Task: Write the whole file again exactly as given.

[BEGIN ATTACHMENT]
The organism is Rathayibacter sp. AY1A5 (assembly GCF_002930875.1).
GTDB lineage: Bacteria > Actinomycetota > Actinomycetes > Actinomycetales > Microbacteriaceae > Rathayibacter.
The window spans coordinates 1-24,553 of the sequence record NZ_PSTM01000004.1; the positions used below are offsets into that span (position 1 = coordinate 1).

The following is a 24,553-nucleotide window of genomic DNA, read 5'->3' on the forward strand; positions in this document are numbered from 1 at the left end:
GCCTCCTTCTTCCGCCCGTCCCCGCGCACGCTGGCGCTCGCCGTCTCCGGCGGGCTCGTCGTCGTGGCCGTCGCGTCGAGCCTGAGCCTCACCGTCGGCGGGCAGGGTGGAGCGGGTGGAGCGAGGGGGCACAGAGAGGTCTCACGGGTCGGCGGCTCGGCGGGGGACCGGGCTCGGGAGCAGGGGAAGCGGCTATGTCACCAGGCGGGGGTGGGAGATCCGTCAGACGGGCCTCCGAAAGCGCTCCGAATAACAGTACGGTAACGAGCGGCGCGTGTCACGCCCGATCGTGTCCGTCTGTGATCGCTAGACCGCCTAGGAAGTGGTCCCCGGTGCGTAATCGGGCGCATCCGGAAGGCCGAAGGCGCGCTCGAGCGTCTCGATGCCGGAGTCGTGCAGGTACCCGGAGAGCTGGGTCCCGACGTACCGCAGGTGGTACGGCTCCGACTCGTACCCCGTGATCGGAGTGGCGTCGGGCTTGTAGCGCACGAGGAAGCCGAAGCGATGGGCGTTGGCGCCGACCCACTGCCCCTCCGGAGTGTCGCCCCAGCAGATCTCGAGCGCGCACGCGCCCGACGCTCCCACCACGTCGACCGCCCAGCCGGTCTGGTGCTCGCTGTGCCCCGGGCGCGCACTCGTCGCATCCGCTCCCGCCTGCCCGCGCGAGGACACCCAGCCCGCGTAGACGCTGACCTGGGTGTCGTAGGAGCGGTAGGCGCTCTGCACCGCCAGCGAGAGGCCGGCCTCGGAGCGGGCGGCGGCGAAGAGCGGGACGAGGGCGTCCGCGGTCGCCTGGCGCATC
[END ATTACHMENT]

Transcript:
The organism is Rathayibacter sp. AY1A5 (assembly GCF_002930875.1).
GTDB lineage: Bacteria > Actinomycetota > Actinomycetes > Actinomycetales > Microbacteriaceae > Rathayibacter.
The window spans coordinates 1-24,553 of the sequence record NZ_PSTM01000004.1; the positions used below are offsets into that span (position 1 = coordinate 1).

The following is a 24,553-nucleotide window of genomic DNA, read 5'->3' on the forward strand; positions in this document are numbered from 1 at the left end:
GCCTCCTTCTTCCGCCCGTCCCCGCGCACGCTGGCGCTCGCCGTCTCCGGCGGGCTCGTCGTCGTGGCCGTCGCGTCGAGCCTGAGCCTCACCGTCGGCGGGCAGGGTGGAGCGGGTGGAGCGAGGGGGCACAGAGAGGTCTCACGGGTCGGCGGCTCGGCGGGGGACCGGGCTCGGGAGCAGGGGAAGCGGCTATGTCACCAGGCGGGGGTGGGAGATCCGTCAGACGGGCCTCCGAAAGCGCTCCGAATAACAGTACGGTAACGAGCGGCGCGTGTCACGCCCGATCGTGTCCGTCTGTGATCGCTAGACCGCCTAGGAAGTGGTCCCCGGTGCGTAATCGGGCGCATCCGGAAGGCCGAAGGCGCGCTCGAGCGTCTCGATGCCGGAGTCGTGCAGGTACCCGGAGAGCTGGGTCCCGACGTACCGCAGGTGGTACGGCTCCGACTCGTACCCCGTGATCGGAGTGGCGTCGGGCTTGTAGCGCACGAGGAAGCCGAAGCGATGGGCGTTGGCGCCGACCCACTGCCCCTCCGGAGTGTCGCCCCAGCAGATCTCGAGCGCGCACGCGCCCGACGCTCCCACCACGTCGACCGCCCAGCCGGTCTGGTGCTCGCTGTGCCCCGGGCGCGCACTCGTCGCATCCGCTCCCGCCTGCCCGCGCGAGGACACCCAGCCCGCGTAGACGCTGACCTGGGTGTCGTAGGAGCGGTAGGCGCTCTGCACCGCCAGCGAGAGGCCGGCCTCGGAGCGGGCGGCGGCGAAGAGCGGGACGAGGGCGTCCGCGGTCGCCTGGCGCATC